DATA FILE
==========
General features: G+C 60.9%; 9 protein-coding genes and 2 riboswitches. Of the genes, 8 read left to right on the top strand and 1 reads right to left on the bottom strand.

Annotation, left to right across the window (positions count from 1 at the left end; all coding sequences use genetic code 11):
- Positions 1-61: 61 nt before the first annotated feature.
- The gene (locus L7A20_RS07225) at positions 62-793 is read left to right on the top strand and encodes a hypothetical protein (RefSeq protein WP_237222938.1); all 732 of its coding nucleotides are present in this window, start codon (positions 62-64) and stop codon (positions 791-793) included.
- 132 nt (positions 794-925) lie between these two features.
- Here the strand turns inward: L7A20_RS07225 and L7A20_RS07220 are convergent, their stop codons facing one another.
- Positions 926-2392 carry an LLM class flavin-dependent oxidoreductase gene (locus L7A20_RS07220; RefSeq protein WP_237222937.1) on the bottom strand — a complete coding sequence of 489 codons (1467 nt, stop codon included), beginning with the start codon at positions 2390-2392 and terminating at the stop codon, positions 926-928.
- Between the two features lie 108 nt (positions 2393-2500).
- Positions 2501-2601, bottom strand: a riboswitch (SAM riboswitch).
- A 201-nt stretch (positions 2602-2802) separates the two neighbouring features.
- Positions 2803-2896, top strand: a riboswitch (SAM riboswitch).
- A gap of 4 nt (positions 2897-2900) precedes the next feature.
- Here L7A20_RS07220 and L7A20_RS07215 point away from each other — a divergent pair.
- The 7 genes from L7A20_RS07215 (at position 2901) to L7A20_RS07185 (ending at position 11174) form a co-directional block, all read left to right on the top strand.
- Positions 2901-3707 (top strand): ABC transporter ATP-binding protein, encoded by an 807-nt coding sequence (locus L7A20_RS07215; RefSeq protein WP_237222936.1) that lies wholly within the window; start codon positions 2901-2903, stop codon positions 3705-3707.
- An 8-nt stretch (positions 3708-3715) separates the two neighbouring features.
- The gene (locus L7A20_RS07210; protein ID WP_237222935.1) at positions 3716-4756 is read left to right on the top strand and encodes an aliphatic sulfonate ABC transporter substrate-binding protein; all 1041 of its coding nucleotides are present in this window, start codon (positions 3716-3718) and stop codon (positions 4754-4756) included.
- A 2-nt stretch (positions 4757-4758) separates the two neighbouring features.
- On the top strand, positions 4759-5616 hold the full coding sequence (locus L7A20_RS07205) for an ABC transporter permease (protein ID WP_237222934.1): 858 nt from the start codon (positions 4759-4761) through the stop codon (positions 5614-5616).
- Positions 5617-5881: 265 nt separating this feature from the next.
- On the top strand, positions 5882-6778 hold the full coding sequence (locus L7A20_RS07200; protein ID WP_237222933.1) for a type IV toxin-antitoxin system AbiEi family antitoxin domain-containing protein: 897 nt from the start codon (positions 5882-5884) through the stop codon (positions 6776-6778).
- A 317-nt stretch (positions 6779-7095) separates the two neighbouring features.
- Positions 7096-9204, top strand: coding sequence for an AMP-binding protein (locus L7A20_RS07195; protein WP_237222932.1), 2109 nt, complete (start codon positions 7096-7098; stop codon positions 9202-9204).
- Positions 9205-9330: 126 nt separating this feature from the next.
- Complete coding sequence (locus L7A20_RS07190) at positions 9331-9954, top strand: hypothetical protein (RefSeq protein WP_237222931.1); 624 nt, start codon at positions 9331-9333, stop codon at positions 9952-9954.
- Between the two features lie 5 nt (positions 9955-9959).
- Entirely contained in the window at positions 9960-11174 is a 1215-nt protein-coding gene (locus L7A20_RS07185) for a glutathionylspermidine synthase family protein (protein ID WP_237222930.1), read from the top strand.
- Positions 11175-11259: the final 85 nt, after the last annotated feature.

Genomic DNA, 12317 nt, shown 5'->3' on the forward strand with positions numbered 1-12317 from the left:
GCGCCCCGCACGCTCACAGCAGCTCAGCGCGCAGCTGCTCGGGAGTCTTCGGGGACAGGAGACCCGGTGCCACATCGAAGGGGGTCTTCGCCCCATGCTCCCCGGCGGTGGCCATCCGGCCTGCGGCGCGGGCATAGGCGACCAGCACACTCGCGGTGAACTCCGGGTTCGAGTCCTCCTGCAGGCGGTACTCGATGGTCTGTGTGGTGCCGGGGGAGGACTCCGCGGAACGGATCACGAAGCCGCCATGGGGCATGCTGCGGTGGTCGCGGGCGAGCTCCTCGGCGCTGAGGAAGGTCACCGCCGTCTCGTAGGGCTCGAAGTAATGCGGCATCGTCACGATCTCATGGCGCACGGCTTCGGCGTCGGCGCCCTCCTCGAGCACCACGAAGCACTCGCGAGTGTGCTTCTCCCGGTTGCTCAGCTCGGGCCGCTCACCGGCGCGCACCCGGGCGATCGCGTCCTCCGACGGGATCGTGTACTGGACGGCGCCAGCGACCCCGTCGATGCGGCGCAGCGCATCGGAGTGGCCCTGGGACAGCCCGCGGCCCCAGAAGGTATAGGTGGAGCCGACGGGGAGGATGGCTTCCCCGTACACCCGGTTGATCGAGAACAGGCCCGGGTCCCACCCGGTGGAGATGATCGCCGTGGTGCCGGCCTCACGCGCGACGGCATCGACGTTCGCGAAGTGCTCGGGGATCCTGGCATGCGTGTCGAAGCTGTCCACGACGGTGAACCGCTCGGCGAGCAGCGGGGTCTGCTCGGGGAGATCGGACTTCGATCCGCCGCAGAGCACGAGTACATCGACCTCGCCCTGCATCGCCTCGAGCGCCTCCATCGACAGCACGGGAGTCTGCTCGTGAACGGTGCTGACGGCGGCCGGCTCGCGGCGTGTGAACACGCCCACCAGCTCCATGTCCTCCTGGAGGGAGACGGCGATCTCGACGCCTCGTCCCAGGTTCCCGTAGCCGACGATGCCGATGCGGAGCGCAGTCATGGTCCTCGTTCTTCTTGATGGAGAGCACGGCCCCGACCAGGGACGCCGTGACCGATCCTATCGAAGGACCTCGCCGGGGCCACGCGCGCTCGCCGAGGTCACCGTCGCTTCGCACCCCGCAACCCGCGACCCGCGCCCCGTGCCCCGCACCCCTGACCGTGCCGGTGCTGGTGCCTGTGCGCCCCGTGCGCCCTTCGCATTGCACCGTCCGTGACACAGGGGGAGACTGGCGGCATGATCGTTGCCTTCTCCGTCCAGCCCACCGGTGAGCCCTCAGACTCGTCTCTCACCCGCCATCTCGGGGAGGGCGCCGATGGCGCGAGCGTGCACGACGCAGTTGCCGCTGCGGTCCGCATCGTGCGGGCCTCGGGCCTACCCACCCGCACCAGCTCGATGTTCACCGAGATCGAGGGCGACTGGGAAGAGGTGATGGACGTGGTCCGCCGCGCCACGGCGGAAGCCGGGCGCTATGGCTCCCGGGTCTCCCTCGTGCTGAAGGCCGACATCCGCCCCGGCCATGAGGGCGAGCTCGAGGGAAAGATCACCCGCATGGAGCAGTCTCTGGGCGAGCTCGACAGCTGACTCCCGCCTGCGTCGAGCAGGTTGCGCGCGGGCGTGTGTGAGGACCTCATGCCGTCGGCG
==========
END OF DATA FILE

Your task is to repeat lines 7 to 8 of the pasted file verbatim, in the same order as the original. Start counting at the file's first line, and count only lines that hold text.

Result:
- Positions 926-2392 carry an LLM class flavin-dependent oxidoreductase gene (locus L7A20_RS07220; RefSeq protein WP_237222937.1) on the bottom strand — a complete coding sequence of 489 codons (1467 nt, stop codon included), beginning with the start codon at positions 2390-2392 and terminating at the stop codon, positions 926-928.
- Between the two features lie 108 nt (positions 2393-2500).